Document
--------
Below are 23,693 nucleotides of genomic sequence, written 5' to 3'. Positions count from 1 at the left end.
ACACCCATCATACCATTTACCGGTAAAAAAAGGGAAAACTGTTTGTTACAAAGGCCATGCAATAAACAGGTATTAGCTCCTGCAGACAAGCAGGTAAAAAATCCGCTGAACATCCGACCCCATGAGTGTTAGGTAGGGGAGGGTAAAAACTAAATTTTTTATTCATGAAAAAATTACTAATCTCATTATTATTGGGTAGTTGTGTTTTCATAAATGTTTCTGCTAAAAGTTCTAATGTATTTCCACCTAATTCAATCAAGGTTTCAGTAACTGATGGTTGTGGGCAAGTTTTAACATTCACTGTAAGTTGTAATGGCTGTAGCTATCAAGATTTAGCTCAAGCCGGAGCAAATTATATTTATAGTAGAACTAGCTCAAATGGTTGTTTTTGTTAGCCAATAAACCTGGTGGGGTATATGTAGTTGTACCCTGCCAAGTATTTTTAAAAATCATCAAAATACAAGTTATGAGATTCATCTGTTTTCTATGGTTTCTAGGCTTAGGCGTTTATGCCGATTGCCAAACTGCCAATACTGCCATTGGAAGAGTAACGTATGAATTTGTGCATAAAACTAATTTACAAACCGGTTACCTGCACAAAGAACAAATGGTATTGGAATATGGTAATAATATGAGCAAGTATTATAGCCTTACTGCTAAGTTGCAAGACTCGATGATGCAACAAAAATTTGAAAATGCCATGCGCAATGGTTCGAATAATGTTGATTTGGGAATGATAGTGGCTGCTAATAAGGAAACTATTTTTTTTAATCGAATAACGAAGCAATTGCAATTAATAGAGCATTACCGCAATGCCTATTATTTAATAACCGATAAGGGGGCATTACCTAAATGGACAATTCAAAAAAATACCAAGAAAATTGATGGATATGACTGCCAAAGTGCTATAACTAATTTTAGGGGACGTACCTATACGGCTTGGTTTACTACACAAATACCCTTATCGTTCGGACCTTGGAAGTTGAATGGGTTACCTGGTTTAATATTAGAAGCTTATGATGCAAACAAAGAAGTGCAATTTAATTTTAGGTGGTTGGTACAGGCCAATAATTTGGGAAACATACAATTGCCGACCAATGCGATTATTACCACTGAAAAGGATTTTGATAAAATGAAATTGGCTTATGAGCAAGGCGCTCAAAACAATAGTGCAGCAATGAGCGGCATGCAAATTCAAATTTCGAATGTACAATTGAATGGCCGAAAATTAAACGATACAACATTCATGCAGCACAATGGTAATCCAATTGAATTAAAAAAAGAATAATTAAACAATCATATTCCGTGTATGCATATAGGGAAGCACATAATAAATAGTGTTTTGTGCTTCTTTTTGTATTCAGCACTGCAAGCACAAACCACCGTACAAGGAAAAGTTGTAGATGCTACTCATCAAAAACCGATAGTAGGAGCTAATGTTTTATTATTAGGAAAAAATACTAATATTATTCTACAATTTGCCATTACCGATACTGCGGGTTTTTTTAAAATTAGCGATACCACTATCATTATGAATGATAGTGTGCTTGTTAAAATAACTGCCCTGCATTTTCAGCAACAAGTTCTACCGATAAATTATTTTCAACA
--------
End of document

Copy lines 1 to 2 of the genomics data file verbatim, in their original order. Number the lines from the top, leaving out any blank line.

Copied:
Below are 23,693 nucleotides of genomic sequence, written 5' to 3'. Positions count from 1 at the left end.
ACACCCATCATACCATTTACCGGTAAAAAAAGGGAAAACTGTTTGTTACAAAGGCCATGCAATAAACAGGTATTAGCTCCTGCAGACAAGCAGGTAAAAAATCCGCTGAACATCCGACCCCATGAGTGTTAGGTAGGGGAGGGTAAAAACTAAATTTTTTATTCATGAAAAAATTACTAATCTCATTATTATTGGGTAGTTGTGTTTTCATAAATGTTTCTGCTAAAAGTTCTAATGTATTTCCACCTAATTCAATCAAGGTTTCAGTAACTGATGGTTGTGGGCAAGTTTTAACATTCACTGTAAGTTGTAATGGCTGTAGCTATCAAGATTTAGCTCAAGCCGGAGCAAATTATATTTATAGTAGAACTAGCTCAAATGGTTGTTTTTGTTAGCCAATAAACCTGGTGGGGTATATGTAGTTGTACCCTGCCAAGTATTTTTAAAAATCATCAAAATACAAGTTATGAGATTCATCTGTTTTCTATGGTTTCTAGGCTTAGGCGTTTATGCCGATTGCCAAACTGCCAATACTGCCATTGGAAGAGTAACGTATGAATTTGTGCATAAAACTAATTTACAAACCGGTTACCTGCACAAAGAACAAATGGTATTGGAATATGGTAATAATATGAGCAAGTATTATAGCCTTACTGCTAAGTTGCAAGACTCGATGATGCAACAAAAATTTGAAAATGCCATGCGCAATGGTTCGAATAATGTTGATTTGGGAATGATAGTGGCTGCTAATAAGGAAACTATTTTTTTTAATCGAATAACGAAGCAATTGCAATTAATAGAGCATTACCGCAATGCCTATTATTTAATAACCGATAAGGGGGCATTACCTAAATGGACAATTCAAAAAAATACCAAGAAAATTGATGGATATGACTGCCAAAGTGCTATAACTAATTTTAGGGGACGTACCTATACGGCTTGGTTTACTACACAAATACCCTTATCGTTCGGACCTTGGAAGTTGAATGGGTTACCTGGTTTAATATTAGAAGCTTATGATGCAAACAAAGAAGTGCAATTTAATTTTAGGTGGTTGGTACAGGCCAATAATTTGGGAAACATACAATTGCCGACCAATGCGATTATTACCACTGAAAAGGATTTTGATAAAATGAAATTGGCTTATGAGCAAGGCGCTCAAAACAATAGTGCAGCAATGAGCGGCATGCAAATTCAAATTTCGAATGTACAATTGAATGGCCGAAAATTAAACGATACAACATTCATGCAGCACAATGGTAATCCAATTGAATTAAAAAAAGAATAATTAAACAATCATATTCCGTGTATGCATATAGGGAAGCACATAATAAATAGTGTTTTGTGCTTCTTTTTGTATTCAGCACTGCAAGCACAAACCACCGTACAAGGAAAAGTTGTAGATGCTACTCATCAAAAACCGATAGTAGGAGCTAATGTTTTATTATTAGGAAAAAATACTAATATTATTCTACAATTTGCCATTACCGATACTGCGGGTTTTTTTAAAATTAGCGATACCACTATCATTATGAATGATAGTGTGCTTGTTAAAATAACTGCCCTGCATTTTCAGCAACAAGTTCTACCGATAAATTATTTTCAACA